What’s in a glass?

Published on The Prodigal Guide on 10th October 2012:

Riedel tasting, Qin Xie

I dare say the majority of us never stop to consider the humble vessel that carries our favourite tipple and delivers it to our palate with ease. Instinctively, champagne comes in flutes and whisky in tumblers but then what?

For one company, the shape of the glass is everything. And that’s Riedel.

Based in Austria, the fine glass company has over 250 years of history and makes everything from glasses to decanters. More decorative pieces are produced under Spiegelau and Nachtmann but the Riedel branch of the business is all about the varietal specific design.

It was the 9th generation Claus Josef Riedel who first unvealed the company’s varietal specific glass in 1973. The idea was that the shape of the glass changed the way that the wine and its aromas were delivered to the palate and nose respectively. That means a different glass is needed for each type of wine to enhance its properties, say the fruit in a Pinot Noir or spice in Shiraz.

Riedel is still the only company to tailor glasses to the grape and remains the industry leader, releasing new designs every year. Most recently it partnered with luxury boutique tea merchants Lalani & Co to examine the changing profile of tea according to the service glass, with future plans to develop and tailor glasses for teas (current library can be found at Browns, Trishna and Hibiscus).

So what is it about the glass?

Riedel tasting, Qin Xie

I went to a tasting with the 10th generation Georg Josef Riedel at Lord’s Cricket Ground to find out more.

Having previously received a short demonstration of Riedel glasses, I knew vaguely what to expect – that wines will vary in taste and smell in the different glasses. What I hadn’t expected was that the tasting would begin with bottled mineral water.

The water was poured into Riedel’s Vinum Pinot Noir, Syrah and Cabernet glasses and sampled in turn. The aromaless liquid served well to demonstrate how the different glasses delivered the water to various parts of the mouth making the liquid seem at times more refreshing and others higher in minerality.

Wines representing Pinot Noir, Syrah and Cabernet varieties, presented in labelless cups, were then sampled in turn. They were of course, as expected, enhanced or diminished according to the glass they were in.

What was really surprising was the results of the small food and wine pairing session.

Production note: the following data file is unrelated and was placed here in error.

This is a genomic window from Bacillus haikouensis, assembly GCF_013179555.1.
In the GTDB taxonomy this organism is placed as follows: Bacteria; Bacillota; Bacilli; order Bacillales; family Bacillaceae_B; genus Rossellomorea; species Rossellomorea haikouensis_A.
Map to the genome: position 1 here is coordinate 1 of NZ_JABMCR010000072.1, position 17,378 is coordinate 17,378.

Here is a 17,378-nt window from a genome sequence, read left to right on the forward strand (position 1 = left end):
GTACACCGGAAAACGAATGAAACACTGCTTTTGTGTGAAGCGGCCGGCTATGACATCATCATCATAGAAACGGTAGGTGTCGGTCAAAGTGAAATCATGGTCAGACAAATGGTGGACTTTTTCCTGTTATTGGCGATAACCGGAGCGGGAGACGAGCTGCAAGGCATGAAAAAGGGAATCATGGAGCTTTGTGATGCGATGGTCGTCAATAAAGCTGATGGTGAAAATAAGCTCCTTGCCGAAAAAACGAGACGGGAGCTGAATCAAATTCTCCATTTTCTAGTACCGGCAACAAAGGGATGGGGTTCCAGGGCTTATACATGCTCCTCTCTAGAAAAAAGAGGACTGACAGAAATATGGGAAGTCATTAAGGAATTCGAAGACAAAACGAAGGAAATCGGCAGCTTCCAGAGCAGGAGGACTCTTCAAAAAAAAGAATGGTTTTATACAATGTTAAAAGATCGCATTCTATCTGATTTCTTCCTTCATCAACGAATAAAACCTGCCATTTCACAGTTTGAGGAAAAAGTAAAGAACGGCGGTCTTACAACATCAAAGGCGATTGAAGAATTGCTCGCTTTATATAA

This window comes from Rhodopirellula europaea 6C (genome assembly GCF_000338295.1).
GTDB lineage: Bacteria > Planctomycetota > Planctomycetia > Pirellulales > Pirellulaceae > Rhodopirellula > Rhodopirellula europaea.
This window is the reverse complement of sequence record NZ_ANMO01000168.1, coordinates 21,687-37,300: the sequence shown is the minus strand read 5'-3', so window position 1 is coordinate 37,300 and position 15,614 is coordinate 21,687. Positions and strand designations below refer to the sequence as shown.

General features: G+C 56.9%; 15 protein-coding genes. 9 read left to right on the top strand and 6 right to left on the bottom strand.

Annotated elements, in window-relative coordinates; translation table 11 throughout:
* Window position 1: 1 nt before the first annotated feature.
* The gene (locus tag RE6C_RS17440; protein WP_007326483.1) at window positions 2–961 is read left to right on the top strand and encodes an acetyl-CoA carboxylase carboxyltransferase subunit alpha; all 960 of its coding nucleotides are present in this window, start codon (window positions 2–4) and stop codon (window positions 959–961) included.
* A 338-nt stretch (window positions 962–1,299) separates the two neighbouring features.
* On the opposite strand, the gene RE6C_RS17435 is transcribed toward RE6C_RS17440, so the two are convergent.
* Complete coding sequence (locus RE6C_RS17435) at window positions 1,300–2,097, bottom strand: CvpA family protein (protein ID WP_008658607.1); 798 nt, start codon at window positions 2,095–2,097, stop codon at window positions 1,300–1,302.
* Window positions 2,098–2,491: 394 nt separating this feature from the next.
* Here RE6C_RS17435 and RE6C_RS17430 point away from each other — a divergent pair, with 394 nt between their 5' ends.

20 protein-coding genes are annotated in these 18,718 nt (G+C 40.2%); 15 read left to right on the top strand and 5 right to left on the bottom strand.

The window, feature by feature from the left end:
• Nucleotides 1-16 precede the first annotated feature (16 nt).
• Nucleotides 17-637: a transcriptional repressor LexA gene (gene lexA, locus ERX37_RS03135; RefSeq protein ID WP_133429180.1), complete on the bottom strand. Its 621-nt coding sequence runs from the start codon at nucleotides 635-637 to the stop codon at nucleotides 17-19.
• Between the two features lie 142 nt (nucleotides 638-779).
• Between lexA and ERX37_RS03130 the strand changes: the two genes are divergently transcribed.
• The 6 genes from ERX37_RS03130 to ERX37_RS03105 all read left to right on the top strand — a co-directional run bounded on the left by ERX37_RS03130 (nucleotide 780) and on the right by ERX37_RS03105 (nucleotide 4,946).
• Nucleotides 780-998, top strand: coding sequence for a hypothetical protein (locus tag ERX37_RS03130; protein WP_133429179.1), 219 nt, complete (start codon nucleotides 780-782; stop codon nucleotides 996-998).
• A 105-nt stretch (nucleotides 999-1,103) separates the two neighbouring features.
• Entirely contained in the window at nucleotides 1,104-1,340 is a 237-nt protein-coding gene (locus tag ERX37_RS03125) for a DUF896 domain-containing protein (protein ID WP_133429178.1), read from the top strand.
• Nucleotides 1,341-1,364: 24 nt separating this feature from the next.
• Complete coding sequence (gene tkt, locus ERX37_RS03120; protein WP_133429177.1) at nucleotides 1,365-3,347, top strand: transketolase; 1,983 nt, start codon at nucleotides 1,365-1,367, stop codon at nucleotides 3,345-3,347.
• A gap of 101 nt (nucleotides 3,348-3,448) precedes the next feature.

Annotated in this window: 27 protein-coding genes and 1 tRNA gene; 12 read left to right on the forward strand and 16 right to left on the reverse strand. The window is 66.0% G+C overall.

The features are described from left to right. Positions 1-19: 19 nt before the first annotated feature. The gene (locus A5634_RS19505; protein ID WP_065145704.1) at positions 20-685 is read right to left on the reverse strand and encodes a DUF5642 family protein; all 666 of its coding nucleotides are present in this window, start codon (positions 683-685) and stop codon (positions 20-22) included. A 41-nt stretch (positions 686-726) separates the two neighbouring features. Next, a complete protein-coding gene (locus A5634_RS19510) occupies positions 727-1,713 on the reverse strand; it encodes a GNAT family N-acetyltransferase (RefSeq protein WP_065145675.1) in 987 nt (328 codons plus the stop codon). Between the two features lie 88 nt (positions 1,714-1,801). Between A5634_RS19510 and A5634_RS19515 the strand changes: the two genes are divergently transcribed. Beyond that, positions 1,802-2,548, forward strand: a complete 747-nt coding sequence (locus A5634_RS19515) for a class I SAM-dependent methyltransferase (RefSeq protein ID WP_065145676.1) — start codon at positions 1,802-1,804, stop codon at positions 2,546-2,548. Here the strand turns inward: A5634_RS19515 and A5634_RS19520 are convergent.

In your average food and wine pairing session, you’d expect to learn that certain foods work well with a wine depending on things like sugar, salt, acid and fat content in the food. In the Riedel tasting, it was all about how the perceived compatibility of a food and wine pairing changed according to the glass which the wine was drunk from.

The conclusion?

A remarkable difference was revealed despite the small selection of chocolates for tasting against the various wines and glasses. So much so that a pairing was noticeably improved or indeed otherwise depending on the glass used. It seems, the shape of the glass not only had an effect on the wine drinking experience but also the food pairing. Now that’s food for thought.

If you are interested in attending a Riedel tasting, their next event runs on the following dates:

Olympic nosh at Annex East

Published on The Prodigal Guide on 9th August 2012:

Jimmy's Supper Club at Annex East

The Annex East pop-up has been open in Stratford since the 21st of July and will be there for the duration of the Olympic games. Situated at the end of Carpenters Road, near the Aquatics Centre, it’s closer than a stone’s throw from the gates but inside is another world.

The 1800 square-foot warehouse space combines a pop-up restaurant, fully licensed bar, entertainment space and gallery.

Split into two levels, the ground floor is an exhibition space showcasing artwork from independent galleries in London including Limoncello Gallery and Hannah Barry Gallery.

The mezzanine level, on the other hand, hosts live music, a custom designed bar and Jimmy’s Supper Club run by Jimmy Garcia of Southwest Supper Club.

During the day, themed meals, based on the last five Olympic hosts (Beijing 2008, Athens 2004, Sydney 2000, Atlanta 1996 and Barcelona 1992), are offered alongside gourmet sandwiches and snacks. The Beijing 2008, for example, is a duck and red pepper noodle salad with chilli, lime and coriander dressing.

Don’t worry about missing the games either. A large flat screen will be available to view the games whether you’re having a spot of lunch or simply enjoying a much needed drink.

Jimmy's Supper Club at Annex East

In the evening, the vibe completely changes.

Still casual, dinner is a sit down affair with different events running each night. With wine matching, film and quiz nights running, there’s always something other than the food to keep you occupied. Plus, the bar is licensed until 2am.

But if food is the main reason you’re heading to Annex East, then you certainly won’t be disappointed. It’s not quite Michelin quality but it’s impressively prepared, especially when you realise how small the kitchen actually is.